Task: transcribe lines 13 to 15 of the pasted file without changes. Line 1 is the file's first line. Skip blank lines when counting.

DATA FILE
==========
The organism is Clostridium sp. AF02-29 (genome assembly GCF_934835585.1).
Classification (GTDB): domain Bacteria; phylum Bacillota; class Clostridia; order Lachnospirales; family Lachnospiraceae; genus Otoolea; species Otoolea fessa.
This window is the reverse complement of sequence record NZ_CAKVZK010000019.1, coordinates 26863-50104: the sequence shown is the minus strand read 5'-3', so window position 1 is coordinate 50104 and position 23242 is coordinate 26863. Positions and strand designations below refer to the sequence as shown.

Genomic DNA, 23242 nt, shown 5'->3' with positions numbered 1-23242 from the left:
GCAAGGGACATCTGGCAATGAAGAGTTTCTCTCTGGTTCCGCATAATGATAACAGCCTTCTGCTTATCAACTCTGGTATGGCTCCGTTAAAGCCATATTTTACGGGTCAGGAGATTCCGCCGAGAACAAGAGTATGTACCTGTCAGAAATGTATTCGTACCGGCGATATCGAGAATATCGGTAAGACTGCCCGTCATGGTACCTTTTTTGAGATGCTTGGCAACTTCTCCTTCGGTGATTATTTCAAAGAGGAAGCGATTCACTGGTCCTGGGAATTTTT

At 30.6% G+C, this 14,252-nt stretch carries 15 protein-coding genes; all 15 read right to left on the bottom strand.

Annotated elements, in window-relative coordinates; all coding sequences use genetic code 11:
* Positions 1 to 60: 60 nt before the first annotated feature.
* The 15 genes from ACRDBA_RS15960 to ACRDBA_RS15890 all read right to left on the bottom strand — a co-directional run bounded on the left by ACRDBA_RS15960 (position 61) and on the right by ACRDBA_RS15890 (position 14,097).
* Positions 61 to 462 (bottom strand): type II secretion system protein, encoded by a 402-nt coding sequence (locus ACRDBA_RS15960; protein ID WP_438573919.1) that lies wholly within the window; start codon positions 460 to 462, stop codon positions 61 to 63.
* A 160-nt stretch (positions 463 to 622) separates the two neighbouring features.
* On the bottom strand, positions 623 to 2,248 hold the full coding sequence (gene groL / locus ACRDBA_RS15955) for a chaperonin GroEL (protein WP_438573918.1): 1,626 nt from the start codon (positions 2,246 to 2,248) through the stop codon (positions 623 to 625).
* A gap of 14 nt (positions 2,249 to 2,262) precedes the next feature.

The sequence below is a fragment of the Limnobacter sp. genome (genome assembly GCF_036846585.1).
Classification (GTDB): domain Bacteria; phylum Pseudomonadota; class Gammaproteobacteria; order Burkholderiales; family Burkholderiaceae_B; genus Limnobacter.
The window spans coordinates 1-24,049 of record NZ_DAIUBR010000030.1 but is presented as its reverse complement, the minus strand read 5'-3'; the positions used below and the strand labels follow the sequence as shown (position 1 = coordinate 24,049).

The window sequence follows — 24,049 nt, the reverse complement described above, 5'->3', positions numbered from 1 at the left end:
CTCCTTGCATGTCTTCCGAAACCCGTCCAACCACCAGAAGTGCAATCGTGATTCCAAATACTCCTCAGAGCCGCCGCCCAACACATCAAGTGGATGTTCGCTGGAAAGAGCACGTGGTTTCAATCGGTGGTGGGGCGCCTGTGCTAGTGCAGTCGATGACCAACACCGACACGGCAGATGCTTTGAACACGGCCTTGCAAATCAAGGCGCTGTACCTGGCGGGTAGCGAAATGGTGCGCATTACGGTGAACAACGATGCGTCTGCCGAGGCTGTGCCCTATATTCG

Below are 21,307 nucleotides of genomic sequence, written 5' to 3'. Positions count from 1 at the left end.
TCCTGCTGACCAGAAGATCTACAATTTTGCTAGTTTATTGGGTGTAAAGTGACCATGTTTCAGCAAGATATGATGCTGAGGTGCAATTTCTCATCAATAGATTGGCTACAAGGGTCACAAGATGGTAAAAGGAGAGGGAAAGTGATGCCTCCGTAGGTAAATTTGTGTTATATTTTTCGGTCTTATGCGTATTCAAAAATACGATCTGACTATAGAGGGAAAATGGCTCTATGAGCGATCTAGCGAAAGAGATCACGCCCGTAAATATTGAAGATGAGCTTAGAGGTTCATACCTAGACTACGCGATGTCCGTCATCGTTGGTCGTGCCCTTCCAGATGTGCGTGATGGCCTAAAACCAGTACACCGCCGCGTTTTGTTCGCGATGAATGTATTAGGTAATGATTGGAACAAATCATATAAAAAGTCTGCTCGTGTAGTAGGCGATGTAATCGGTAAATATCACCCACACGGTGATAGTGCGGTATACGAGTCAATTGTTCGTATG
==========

* A gap of 14 nt (positions 2,249 to 2,262) precedes the next feature.

The sequence below is a fragment of the Limnobacter sp. genome (genome assembly GCF_036846585.1).
Classification (GTDB): domain Bacteria; phylum Pseudomonadota; class Gammaproteobacteria; order Burkholderiales; family Burkholderiaceae_B; genus Limnobacter.